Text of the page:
There was testimony in court that the shop didn't train employees including the one that made the sale, had no policies in place regarding the purchase of firearms, was either unaware or noncompliant with federal regulations, and some other stuff. There was also testimony that the guy who purchased the firearm had to look up information on his phone, was visibly nervous and agitated, couldn't recall basic information for the application, etc. The testimony made it sound like a reasonable, trained employee would have had suspicion of the nature of the purchase.

So essentially Badger Guns finally got their ass handed to them for not training people and not being compliant with firearms purchasing laws.

In general I don't care for this kind of verdict, just as I don't care for holding a legal gun owner liable for what happens with his/her weapon if it's stolen. But Badger seems to have thrown up a building, stuffed it with firearms, and sold them to anybody who could hold a pen.



posted on Oct, 14 2015 @ 06:56 PM
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originally posted by: UnHealtyArrogance
a reply to: alienjuggalo

Imposible, im so glad i dont live in your fcked up country, this jury should be shot imho.


We prefer random untested chemical killings over here, fella. Oklahoma is finally leading the way!



posted on Oct, 14 2015 @ 07:20 PM
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a reply to: Shamrock6

Ya I don't like the idea either, I understand it is not the fault of the gun shop that some one misused the firearm.

Unless of course it can be shown they should have known about it in some concrete way.

And if what you are saying is correct, sounds like they were pretty negligent.



posted on Oct, 14 2015 @ 07:37 PM
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originally posted by: alienjuggalo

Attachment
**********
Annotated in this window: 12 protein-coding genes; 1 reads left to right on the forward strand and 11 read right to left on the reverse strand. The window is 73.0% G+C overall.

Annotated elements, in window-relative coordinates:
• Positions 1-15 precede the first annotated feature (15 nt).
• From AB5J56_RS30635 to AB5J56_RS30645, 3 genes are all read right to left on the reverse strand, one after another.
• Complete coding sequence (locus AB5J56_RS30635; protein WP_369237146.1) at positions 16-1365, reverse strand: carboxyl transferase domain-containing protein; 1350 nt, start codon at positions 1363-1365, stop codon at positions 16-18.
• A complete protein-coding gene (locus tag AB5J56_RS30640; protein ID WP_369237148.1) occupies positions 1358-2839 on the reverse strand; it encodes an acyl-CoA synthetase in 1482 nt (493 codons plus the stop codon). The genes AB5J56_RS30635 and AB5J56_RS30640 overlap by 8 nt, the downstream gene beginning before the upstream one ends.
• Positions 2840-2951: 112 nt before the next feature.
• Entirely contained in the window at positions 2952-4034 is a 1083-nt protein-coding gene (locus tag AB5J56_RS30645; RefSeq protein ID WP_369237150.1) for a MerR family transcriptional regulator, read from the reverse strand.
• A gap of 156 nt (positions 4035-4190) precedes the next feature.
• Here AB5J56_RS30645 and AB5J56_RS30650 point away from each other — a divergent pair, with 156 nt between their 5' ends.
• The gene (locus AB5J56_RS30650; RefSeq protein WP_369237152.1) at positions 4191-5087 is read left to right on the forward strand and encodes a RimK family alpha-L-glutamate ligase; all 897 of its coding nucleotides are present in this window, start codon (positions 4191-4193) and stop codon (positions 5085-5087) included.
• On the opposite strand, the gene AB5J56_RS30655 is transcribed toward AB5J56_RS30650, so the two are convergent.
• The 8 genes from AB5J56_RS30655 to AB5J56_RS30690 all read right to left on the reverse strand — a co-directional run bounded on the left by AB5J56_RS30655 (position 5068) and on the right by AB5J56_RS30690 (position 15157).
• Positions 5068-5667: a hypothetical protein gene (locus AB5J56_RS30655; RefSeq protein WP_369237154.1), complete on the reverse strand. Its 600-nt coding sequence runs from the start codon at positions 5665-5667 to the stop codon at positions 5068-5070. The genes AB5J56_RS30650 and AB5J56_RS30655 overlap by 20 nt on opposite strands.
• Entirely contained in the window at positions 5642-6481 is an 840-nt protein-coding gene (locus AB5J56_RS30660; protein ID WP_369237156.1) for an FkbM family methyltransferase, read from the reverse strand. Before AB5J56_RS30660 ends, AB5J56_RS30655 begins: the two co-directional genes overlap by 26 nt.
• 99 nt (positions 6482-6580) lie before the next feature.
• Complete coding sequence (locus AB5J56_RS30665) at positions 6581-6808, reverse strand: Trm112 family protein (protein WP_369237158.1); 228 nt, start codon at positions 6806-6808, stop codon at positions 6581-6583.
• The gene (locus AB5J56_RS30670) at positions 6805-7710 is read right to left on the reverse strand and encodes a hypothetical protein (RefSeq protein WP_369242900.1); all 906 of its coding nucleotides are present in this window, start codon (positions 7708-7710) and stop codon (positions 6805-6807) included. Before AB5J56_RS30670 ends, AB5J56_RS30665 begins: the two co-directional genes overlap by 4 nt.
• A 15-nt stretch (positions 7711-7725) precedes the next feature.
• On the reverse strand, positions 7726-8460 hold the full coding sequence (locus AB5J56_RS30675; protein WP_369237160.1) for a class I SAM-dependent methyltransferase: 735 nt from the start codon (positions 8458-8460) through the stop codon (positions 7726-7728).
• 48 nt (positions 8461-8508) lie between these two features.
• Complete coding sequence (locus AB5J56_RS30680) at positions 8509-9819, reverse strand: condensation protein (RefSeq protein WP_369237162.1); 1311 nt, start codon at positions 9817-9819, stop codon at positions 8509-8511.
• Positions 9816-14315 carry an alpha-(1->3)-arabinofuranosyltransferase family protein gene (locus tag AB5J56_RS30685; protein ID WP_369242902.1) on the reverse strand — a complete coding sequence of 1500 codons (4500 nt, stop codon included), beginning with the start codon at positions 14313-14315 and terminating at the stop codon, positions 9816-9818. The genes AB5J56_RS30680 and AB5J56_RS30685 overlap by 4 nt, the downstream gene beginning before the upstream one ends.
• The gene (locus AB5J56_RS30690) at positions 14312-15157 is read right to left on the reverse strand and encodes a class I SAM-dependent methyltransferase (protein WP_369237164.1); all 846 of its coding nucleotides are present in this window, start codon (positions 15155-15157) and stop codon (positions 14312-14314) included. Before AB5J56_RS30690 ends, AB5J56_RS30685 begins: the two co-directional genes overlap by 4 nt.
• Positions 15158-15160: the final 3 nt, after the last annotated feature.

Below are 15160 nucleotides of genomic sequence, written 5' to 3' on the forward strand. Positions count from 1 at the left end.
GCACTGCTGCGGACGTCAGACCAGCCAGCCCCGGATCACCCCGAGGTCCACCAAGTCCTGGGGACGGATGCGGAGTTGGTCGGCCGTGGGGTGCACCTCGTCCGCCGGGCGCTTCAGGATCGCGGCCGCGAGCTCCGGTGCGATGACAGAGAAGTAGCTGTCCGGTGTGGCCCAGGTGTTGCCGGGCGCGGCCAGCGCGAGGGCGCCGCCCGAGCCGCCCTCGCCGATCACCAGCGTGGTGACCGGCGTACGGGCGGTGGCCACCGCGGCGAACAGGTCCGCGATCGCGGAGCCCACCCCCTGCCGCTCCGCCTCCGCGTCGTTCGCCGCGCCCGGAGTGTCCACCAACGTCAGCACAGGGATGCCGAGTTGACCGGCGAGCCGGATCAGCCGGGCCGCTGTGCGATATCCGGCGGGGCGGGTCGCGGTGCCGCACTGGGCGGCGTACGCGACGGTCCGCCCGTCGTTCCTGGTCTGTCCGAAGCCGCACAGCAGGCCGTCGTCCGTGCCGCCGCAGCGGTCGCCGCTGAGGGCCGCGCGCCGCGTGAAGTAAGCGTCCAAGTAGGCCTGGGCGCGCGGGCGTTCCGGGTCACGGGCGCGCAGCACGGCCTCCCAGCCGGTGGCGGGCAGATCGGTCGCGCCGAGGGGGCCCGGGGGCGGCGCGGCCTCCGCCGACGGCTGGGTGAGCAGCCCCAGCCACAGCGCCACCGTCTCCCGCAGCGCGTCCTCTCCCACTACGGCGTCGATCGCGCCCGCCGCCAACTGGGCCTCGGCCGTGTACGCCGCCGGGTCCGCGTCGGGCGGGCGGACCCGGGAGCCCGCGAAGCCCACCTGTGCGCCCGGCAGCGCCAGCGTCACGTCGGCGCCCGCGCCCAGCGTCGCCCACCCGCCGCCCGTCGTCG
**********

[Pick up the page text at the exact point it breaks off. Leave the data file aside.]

A Jury in Milwaukee had ordered a gun shop to pay 6 million to 2 cops who were shot by a gun they sold.

IF the story is true, as reported, IF the shop knew that the gun sale was a 'strawman' (anything for $!) then I do see liability and a fair settlement!
IF...


It sounds like a new form of gun control, I mean if you are going to be responsible for what someone does with a gun they buy legally from you , who the hell is going to want to sell guns to anyone?

The implication of the article is that the gun was NOT sold legally.

(Imagine, if no one sold guns! How could we shoot each other? *__- )



posted on Oct, 14 2015 @ 08:17 PM
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Been 'discussing' this on another thread.

This judgement was the result of a civil trial, not a criminal trial.

If the employee was fully complicit and knowingly sold the gun to a straw buyer (how do we fully quantify that?) then he/she would have broken so many laws this would be a criminal trial. I don't know if there was a criminal trial or there will be.

On the surface of the source material it could be spun 1)these are just to dudes looking for a payout or 2)maybe they simply tried to get after a a bad actor anyway they could. IDK.



posted on Oct, 14 2015 @ 08:58 PM
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a reply to: alienjuggalo

yeah, this won't last long on appeal.

unless the gun store was negligent for something other than existing....itll never end up in the exchange of cash.



posted on Oct, 14 2015 @ 09:00 PM
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a reply to: alienjuggalo

So if I take my emplyees out to lunch as they get food poisoning and die...I am going to be held directly responsible?
Maybe a work comp claim...but legally?

Unless the gun shop sold the firearms with explicit intent to use to kill LEOs, I vail to see responsibility on behalf of the legal tranaction from the guun shop.



posted on Oct, 14 2015 @ 09:11 PM
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a reply to: ScientificRailgun

The store had a history or was known on the street as the place to go, the poster that said the jury should be shot, grow up.



posted on Oct, 14 2015 @ 09:31 PM
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originally posted by: NewzNose
a reply to: alienjuggalo

So if I take my emplyees out to lunch as they get food poisoning and die...I am going to be held directly responsible?
Maybe a work comp claim...but legally?

Unless the gun shop sold the firearms with explicit intent to use to kill LEOs, I vail to see responsibility on behalf of the legal tranaction from the guun shop.


Is there a law against taking your employees to lunch? No? Then your comparison is moot.



posted on Oct, 14 2015 @ 09:32 PM
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a reply to: bigfatfurrytexan

Sounds to me like they were plenty negligent. Perhaps not to the level of criminality, but then again the civil side doesn't need that preponderance of evidence either.

I think it'll probably be drastically reduced but will still pay out.